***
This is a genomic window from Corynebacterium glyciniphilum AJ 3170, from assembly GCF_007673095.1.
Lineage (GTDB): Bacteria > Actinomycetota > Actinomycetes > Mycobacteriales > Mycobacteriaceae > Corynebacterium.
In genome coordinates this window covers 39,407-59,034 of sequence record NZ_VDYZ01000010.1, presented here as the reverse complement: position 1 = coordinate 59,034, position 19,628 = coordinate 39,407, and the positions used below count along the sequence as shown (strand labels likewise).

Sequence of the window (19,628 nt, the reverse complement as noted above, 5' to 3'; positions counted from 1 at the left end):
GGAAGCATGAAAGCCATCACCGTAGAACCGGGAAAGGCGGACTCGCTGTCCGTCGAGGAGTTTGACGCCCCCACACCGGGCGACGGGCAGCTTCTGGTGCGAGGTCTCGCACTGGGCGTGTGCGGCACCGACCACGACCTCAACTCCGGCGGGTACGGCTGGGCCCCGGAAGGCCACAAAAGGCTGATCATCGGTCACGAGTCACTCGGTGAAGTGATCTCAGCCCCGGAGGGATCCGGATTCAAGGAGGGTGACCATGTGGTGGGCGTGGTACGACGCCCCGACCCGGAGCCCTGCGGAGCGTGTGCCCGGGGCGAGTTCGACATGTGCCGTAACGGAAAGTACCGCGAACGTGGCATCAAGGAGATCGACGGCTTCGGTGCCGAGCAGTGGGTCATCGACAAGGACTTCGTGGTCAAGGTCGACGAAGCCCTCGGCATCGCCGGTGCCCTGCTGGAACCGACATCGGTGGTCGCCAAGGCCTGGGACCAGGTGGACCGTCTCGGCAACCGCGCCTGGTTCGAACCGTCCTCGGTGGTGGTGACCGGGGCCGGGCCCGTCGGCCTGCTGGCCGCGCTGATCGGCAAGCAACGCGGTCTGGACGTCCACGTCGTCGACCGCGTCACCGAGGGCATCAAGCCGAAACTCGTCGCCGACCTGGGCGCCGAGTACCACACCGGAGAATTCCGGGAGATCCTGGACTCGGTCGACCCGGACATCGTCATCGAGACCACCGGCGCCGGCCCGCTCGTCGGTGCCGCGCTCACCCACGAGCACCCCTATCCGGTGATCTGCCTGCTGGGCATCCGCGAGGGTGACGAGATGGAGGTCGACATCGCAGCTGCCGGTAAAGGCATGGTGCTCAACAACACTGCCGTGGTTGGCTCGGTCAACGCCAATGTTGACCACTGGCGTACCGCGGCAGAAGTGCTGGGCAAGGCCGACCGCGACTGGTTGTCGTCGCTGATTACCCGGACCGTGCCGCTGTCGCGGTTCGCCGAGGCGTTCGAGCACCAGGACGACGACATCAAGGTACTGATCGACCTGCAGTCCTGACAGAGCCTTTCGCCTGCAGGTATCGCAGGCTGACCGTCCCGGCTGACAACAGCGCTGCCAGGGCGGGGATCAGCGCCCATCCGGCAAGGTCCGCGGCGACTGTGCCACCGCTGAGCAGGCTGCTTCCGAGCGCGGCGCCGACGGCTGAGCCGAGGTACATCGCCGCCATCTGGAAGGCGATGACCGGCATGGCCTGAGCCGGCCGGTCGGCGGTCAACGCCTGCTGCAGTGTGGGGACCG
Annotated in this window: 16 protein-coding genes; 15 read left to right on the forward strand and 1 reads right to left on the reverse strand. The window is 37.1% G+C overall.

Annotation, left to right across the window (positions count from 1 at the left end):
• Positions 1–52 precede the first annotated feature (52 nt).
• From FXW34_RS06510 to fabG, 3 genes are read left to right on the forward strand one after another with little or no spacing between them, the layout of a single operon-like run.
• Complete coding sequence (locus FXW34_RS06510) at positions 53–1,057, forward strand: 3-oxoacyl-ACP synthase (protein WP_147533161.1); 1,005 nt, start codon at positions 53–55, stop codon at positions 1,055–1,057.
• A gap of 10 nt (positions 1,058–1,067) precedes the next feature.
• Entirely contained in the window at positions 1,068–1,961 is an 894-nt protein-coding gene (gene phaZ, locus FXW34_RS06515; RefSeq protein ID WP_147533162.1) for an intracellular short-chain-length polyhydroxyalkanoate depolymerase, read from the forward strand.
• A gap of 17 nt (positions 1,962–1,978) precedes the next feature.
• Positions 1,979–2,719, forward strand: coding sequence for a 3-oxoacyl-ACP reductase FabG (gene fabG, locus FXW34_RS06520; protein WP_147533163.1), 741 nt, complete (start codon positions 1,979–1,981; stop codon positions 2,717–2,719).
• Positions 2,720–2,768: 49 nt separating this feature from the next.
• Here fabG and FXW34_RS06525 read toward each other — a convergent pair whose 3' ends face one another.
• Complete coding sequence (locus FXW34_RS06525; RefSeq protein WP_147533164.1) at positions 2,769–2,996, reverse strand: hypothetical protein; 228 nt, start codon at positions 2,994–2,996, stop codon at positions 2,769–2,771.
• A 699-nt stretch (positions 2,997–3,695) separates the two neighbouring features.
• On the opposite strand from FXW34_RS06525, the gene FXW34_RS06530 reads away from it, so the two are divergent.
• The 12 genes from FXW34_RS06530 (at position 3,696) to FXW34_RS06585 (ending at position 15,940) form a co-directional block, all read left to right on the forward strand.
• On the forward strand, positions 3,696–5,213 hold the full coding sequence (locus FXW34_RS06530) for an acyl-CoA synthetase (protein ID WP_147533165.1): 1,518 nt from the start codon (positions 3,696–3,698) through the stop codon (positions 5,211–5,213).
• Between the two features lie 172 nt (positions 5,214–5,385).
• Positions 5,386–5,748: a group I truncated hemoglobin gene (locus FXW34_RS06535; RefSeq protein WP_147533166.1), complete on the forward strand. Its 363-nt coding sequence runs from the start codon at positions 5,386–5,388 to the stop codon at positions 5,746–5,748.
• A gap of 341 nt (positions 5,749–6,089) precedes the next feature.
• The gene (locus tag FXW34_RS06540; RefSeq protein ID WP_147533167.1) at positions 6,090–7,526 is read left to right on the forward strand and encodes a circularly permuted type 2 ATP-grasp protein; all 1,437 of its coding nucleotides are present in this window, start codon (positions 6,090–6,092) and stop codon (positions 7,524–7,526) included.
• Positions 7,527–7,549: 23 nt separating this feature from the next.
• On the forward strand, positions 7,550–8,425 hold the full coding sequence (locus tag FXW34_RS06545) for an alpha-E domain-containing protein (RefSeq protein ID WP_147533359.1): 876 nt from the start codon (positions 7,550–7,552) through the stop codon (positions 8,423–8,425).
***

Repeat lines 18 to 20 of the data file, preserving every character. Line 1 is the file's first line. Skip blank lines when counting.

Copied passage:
• A 699-nt stretch (positions 2,997–3,695) separates the two neighbouring features.
• On the opposite strand from FXW34_RS06525, the gene FXW34_RS06530 reads away from it, so the two are divergent.
• The 12 genes from FXW34_RS06530 (at position 3,696) to FXW34_RS06585 (ending at position 15,940) form a co-directional block, all read left to right on the forward strand.